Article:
But. Here I am.  It’s  been made abundantly clear to me that I can’t live without ERT, not any sort of life that constitutes life as I recognize it. It’s been made abundantly clear to me that I don’t tolerate progesterone. This isn’t a decision that I like, there’s nothing here that I like – but this is the best decision I can make, from the place where I am now.

So, the 27th. Barring any unpleasant prep procedures, “Adieu Utero” gathering the night before, 6ish to midnight – you’re invited! Poor thing, it’s done well by me, but either I or it must go, and you know I’m choosing *me*.

Onwards! And this *best* be the last of it.

*No, not actually Vaseline, but the feel is disturbingly similar.

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Not the droid I was looking for…

As it turned out, the Mirena was not the droid I was looking for and, as the weeks went on, this became abundantly clear. Besides the various unpleasant physical effects, the effects on mood and brain function were overwhelming – and rather than getting better over time, they continued to worsen and deepen. Apparently my body really doesn’t like progesterone, and is not shy about letting me know.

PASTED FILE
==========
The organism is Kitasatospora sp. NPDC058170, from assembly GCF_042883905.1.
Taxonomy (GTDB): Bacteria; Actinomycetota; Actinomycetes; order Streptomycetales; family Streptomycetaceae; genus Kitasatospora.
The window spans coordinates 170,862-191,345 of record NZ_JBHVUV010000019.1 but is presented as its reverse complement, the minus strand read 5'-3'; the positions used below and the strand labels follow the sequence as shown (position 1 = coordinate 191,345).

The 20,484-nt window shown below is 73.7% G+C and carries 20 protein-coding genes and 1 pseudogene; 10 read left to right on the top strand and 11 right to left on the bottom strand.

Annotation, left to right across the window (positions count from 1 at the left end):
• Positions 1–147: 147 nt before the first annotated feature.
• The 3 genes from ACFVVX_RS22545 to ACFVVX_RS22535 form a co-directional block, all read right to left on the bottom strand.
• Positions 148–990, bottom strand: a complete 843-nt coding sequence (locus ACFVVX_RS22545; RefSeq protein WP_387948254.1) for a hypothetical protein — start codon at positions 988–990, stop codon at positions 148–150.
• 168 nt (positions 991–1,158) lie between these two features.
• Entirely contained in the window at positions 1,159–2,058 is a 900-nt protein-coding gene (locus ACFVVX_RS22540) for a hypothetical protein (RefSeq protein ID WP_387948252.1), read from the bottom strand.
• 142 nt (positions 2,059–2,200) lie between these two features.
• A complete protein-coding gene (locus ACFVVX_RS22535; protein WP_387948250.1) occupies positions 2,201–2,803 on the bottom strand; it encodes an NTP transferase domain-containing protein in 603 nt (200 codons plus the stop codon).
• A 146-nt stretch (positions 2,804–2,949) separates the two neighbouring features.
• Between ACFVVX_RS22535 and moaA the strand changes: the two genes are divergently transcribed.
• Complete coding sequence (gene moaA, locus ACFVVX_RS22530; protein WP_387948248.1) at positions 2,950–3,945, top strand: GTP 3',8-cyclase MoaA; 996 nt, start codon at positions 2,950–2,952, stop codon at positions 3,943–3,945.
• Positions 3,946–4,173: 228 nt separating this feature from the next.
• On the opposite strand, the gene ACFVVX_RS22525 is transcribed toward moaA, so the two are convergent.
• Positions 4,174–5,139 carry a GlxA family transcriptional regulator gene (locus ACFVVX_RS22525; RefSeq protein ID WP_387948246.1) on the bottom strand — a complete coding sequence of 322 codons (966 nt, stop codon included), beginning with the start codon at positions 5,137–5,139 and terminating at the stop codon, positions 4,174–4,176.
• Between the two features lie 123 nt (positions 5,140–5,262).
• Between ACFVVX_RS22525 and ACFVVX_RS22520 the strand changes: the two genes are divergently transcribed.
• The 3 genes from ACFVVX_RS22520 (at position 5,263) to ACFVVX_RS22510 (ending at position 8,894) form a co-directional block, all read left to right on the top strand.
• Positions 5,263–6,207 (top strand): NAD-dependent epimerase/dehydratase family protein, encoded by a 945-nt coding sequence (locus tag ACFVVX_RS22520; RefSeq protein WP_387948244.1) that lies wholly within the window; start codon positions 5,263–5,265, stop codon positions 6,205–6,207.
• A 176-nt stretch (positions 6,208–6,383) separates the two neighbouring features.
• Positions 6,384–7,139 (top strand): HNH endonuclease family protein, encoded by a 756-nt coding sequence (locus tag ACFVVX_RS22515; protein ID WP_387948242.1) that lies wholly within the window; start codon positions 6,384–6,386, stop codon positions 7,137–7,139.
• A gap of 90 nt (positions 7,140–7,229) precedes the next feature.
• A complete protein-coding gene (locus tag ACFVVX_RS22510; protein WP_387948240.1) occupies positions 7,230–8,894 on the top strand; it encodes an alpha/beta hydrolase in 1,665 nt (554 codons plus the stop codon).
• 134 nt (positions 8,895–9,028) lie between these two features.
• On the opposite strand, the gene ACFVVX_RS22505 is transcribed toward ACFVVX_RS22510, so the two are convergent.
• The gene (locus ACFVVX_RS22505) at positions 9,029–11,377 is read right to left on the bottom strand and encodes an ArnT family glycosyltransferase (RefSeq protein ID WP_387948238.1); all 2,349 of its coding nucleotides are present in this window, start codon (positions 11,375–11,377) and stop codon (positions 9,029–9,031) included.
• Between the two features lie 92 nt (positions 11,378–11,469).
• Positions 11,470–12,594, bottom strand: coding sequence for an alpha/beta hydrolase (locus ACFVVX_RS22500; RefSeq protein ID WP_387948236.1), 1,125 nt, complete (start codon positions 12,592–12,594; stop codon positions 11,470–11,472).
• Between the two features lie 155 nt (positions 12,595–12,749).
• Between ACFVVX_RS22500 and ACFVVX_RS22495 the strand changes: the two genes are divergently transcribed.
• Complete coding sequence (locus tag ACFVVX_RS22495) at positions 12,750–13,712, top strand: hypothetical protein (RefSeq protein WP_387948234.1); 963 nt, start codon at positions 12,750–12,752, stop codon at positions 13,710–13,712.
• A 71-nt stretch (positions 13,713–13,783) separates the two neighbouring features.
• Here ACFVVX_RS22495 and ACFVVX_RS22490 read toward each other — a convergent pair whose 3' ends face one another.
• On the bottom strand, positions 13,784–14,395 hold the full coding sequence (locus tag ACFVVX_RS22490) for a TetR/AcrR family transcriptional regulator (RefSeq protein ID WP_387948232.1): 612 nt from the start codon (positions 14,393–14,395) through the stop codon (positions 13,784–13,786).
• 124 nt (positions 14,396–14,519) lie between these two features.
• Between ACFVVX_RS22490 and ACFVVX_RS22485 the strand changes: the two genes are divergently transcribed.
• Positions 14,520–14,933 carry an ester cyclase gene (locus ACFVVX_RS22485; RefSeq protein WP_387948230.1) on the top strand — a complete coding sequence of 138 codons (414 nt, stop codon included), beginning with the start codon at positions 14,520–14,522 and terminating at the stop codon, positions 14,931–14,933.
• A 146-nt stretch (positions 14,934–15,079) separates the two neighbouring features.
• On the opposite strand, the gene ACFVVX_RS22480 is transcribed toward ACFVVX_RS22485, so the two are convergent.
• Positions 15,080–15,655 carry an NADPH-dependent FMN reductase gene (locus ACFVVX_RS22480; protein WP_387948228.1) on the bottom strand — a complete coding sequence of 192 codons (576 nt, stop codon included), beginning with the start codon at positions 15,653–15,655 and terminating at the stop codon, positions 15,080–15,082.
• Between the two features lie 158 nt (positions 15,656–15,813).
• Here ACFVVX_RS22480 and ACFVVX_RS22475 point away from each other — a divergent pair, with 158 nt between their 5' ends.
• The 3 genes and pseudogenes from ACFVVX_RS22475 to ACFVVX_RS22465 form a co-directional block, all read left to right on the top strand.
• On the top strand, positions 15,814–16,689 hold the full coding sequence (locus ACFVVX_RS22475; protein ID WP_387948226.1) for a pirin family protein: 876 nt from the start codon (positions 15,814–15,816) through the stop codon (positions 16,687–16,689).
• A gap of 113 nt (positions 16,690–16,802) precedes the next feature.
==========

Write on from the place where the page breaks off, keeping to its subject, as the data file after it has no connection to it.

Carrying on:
The five year plan shortened rather to just over four weeks – I called this morning, and they were able to squeeze me in (could have been that magic phrase ‘suicidal ideation‘ or could have been just lucky; at any rate, I’m supremely grateful), and yank my bionic buddy out. A short sharp pain, and then it was done.

I’m still feeling a bit raw in places I’d really rather not be, but mood-wise, there’s already a noticeable difference, and I’m expecting that to continue to improve and for the physical symptoms to diminish fairly rapidly as well. It is about the lowest systemic dose, so I have every hope of the effects dissipating more rapidly than the oral dose of progesterone.

Alas, the Mirena was my last great hope – if I can’t tolerate that low level dose of progesterone, and I can’t tolerate life without ERT (both of which seem to be true), then I’m left with the surgical option, which is major surgery, and is final (no backsies!), and has its whole other set of risks and benefits to consider.

I’m scheduled for February 27th.





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Mirena – is this the droid you were looking for?

I had a fabulous time in Armenia. Despite giardia, and a twisted ankle, and all the hassle of trying to return right in the middle of the hurricane – it was wonderful beyond whooping to see my family and friends again; it was delightful to be back, and so it was. I ate many many persimmons (it being the season), I had a lovely time, I saw people I loved and it was  good.